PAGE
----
If your test results show you are anemic, your provider can order additional tests to determine the type of anemia. These tests could include a blood and urine test, colonoscopy or fecal blood test, or bone marrow biopsy. Once the type of anemia is determined, your provider can establish the right course of treatment.
Cost of Anemia Diagnosis
If you have insurance coverage, traditional CBC tests are typically covered under your plan. However, without insurance, the cost of a CBC test can range from $140 - $622, depending on the facility and location. A vitamin panel, which includes B12, B9, and iron testing, can range between $108- $350, and a urine test costs $92 on average.
More invasive diagnostic measures such as colonoscopy and bone marrow biopsies are much more expensive than traditional blood tests. In 2022, the average out-of-pocket cost for a colonoscopy ranges between $1,250 and $4,800. Furthermore, a bone marrow biopsy ranges from $1,000 to $5,000.
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Symptoms of Anemia
There are several signs and symptoms of all types of anemia. The most common symptom is feeling cold or being cold to the touch due to the lack of oxygen circulating in the body. People who are anemic may also be constantly fatigued. Other symptoms include:
- Dizziness or weakness
- Pale and dry skin
- Easily bruising skin
- Elevated heart rate
More severe cases of anemia such as sickle cell anemia might cause hair loss, ringing in the ears, heart or lung problems, and brittle nails.
What is Anemia?
Anemia is a blood condition that can occur when you do not have enough red blood cells in your body. Red blood cells are crucial to bodily function as they work together with iron and hemoglobin proteins to transport oxygen throughout the body and your organs. When you are anemic, your organs are not receiving enough oxygen to do their job.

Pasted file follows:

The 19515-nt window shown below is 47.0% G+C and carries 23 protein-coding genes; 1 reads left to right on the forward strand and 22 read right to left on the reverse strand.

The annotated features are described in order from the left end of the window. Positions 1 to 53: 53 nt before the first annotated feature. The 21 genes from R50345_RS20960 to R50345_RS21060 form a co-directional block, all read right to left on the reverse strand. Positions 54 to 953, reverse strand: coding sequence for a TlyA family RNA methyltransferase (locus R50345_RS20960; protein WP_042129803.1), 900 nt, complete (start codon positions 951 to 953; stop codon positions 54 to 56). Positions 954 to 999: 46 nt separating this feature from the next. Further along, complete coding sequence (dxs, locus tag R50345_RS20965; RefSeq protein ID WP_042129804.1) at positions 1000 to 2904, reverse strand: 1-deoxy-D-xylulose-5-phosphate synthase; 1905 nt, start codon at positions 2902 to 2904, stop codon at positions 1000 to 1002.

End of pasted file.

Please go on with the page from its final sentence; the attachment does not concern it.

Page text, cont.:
There are several main types of anemia. The most common types of anemia are iron deficiency anemia and sickle cell anemia.
Iron Deficiency Anemia
Iron deficiency anemia is caused by a lack of iron in your body. Your blood cells need a certain amount of iron to make hemoglobin to transport oxygen around your body successfully. Iron deficiency anemia can be caused by:
- Excessive bleeding (losing a large amount of blood quickly or consistent bleeding over a long time)
- Lack of iron in your diet
- Needing more iron than you previously did (post-partum and post-accident or illness)
Sickle Cell Anemia
Sickle cell anemia is a genetic form of anemia that is caused by misformed red blood cells. Normal red blood cells are shaped like a saucer or circle; however, if someone has sickle cell anemia, the cells become shaped like a sickle. This can cause blood clots, vessel damage, and mismanagement of hemoglobin.